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1968 Olympic Gold Medalist Lee Evans makes a point during Thursday's roundtable discussion with professor Tehama Lopez-Bunyasi in the background

Photographer: Jonathan Adams

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The panelists included (L-R): Mariana Dantas, Anthony Frampton, Tehama Lopez-Bunyasi and Lee Evans

Photographer: Jonathan Adams

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Moderator Mariana Dantas (center) talks during the conference while conference co-coordinator Gerard Akindes (left) and Anthony Frampton (right) listen closely

Photographer: Jonathan Adams

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Olympian Lee Evans joins panel to discuss black athlete success

Panel part of annual Sports in Africa and the Global South Conference


Genetics, the slave trade and African colonization were a few of the topics addressed during a Thursday, April 11, roundtable discussion during the 10th annual Sports in Africa and the Global South Conference.

Two-time Olympic gold medalist Lee Evans was one of three panelists asked to discuss former Olympic Gold Medalist Michael Johnson's "Survival of the Fastest" documentary. The controversial documentary credits much of the success of black athletes to an elite genetics pool that is a byproduct of the Transatlantic Slave Trade.

Johnson's documentary claims that since only the strongest slaves survived the travels of the slave trade. During the Atlantic Ocean crossings, which Johnson claims had a mortality rate of between 50 and 96 percent, only the slaves with higher testosterone, thicker skin and more advanced muscles could survive the beatings, low-oxygen levels and inhumane treatment. He suggests that these resilient and determined slaves eventually were used to breed more slaves and are now the ancestors of some of the greatest athletes in the world.

Panel moderator Mariana Dantas, a History and Latin American Studies professor at Ohio University, immediately shot down Johnson's theory by stating that his Atlantic crossings mortality rates are too high and there is no evidence that there was ever systematic breeding of slaves in the United States. She said she was disappointed that Johnson felt like he needed to explain why black athletes are so successful other than hard work and determination.

Throughout the discussion, Evans gave several reasons why he didn't agree with Johnson's theory.

"I chose track and field as my sport, but my siblings didn't become great sprinters despite having the same genetics," Evans said.

Evans also said that according to Johnson's theory, we would be able to pick out the darkest black athletes and they would be the fastest and most athletic because they are probably the most closely related to African slaves.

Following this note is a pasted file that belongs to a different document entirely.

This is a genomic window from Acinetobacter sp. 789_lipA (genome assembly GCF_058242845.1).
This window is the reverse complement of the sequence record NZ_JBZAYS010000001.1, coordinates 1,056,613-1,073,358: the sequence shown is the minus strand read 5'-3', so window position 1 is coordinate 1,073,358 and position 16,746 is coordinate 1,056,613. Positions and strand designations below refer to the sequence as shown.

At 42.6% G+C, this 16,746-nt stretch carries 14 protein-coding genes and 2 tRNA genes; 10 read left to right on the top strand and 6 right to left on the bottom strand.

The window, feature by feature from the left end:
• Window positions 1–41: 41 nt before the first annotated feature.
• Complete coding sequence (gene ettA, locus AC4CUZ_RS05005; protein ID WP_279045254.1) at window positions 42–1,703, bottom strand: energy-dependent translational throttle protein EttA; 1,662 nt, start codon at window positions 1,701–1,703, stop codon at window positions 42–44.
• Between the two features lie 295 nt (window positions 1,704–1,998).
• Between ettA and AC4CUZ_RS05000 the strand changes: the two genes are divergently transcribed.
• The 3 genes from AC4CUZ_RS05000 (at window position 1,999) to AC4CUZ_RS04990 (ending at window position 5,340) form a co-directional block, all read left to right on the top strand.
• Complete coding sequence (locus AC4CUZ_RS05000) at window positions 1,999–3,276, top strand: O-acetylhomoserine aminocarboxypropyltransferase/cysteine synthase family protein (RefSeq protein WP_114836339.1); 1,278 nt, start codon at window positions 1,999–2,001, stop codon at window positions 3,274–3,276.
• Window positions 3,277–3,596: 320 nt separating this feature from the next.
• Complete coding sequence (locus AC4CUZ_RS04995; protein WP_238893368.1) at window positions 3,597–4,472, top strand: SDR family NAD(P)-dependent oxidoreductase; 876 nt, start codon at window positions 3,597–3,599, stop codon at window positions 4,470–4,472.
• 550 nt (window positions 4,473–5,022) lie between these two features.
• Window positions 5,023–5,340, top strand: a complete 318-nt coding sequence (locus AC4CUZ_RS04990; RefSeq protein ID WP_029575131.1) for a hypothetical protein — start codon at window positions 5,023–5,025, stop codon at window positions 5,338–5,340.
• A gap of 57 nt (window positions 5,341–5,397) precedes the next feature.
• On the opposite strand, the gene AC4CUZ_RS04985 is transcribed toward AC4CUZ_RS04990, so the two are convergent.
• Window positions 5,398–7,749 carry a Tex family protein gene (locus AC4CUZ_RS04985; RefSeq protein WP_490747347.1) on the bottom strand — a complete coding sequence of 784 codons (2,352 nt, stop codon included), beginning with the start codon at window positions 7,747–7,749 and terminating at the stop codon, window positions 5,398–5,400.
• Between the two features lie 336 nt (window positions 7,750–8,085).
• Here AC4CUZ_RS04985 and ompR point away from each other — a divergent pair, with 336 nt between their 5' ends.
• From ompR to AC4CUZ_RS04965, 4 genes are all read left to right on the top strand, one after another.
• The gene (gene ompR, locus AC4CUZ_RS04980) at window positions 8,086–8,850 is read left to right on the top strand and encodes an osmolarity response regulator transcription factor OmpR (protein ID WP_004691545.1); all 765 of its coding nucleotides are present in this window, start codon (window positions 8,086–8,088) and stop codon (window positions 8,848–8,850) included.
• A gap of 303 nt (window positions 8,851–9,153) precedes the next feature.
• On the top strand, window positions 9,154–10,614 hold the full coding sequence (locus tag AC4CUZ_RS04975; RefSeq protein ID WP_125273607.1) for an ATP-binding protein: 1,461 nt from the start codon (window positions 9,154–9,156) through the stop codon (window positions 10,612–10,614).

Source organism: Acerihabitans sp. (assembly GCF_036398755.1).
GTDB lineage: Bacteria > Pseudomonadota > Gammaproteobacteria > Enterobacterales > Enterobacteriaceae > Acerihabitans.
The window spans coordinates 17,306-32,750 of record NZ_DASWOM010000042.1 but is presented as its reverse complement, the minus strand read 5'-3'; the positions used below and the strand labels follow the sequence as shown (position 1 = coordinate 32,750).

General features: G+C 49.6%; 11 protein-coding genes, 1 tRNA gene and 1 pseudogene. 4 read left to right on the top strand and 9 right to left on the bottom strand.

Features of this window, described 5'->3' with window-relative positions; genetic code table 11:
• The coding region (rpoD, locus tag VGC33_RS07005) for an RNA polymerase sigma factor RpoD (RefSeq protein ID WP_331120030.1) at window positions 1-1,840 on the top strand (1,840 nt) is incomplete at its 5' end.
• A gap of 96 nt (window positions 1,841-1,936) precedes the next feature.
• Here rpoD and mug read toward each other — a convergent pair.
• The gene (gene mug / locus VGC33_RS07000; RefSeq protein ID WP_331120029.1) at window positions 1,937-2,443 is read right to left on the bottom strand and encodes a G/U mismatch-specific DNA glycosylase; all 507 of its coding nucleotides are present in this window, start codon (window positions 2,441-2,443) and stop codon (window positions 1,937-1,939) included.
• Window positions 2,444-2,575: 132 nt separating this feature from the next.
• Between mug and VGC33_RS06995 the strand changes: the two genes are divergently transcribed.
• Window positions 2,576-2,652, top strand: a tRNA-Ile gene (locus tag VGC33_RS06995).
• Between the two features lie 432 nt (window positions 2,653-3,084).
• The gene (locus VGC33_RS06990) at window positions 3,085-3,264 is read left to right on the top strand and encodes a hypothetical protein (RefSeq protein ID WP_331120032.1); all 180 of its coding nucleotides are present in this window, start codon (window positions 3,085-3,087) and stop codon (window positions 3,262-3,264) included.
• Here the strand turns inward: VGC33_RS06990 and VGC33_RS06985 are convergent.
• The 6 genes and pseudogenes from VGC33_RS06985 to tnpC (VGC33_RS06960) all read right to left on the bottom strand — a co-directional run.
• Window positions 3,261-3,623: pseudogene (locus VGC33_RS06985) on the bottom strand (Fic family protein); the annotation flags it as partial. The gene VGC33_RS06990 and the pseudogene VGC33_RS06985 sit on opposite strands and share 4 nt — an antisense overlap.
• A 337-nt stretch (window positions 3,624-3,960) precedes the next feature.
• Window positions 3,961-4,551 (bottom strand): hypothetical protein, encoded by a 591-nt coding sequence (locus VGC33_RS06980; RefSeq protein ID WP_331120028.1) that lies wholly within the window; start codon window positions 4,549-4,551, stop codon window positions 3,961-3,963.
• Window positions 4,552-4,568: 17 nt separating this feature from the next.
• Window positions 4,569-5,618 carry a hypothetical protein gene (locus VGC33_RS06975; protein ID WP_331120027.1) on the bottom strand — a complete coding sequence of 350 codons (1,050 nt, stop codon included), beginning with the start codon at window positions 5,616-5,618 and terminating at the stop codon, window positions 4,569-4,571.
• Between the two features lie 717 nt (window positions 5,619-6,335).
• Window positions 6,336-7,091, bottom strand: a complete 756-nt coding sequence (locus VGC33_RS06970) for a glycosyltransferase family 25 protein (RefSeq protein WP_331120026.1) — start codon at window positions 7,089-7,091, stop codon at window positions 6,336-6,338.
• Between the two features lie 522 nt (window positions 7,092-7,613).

Evans said he believes that blacks as well as other races of people tend to excel in sports that they love and work hard to be good at. He discussed his time living in Kenya coaching track athletes. He told the audience that for the Kenyans, running long distances is a way of life and is a result of years of dedicated training and hard work.

"We (blacks) tend to like playing basketball, but not so much volleyball," Evans said. "That is why we are successful in basketball. We work hard at being good at it."

His point was that both sports involve jumping and running, but blacks don't have the same interest in volleyball compared to basketball. He said hard work is the key and that he was successful because felt like he trained harder than anyone else.

Political Science professor Tehama Lopez-Bunyasi said she doesn't research sports or biology, but she had been an athlete while growing up and also realizes that many people still embrace the stereotype that being black makes someone a great athlete. She added that since this stereotype has some positive elements, it may lead people to embrace it because it means that blacks gained something positive from slavery.

Panelist Anthony Frampton from Bowling Green State University said Johnson's theory is a double-edged sword because it rebukes the longstanding idea that white people are physically and mentally superior to black people, while also playing into the hands of racists who believe there are major differences between blacks and whites and that race does matter.

Despite agreeing with the other panelists that Johnson's theory is questionable, Frampton warned that we all must have an open mind to it because there is research that has proven that certain people have unique genetic advantages in some areas.

"Research has shown that East Africans have more oxygen producing enzymes that lead to greater endurance," Frampton said. "Science is usually wrong when it is applied to race, but we must enter the debate and do our research because both sides have made good points."

The three-day Sports in Africa and the Global South Conference concluded with several more panel discussions and roundtables as well as a keynote address on Friday by Martha Saavedra of the University of California-Berkeley.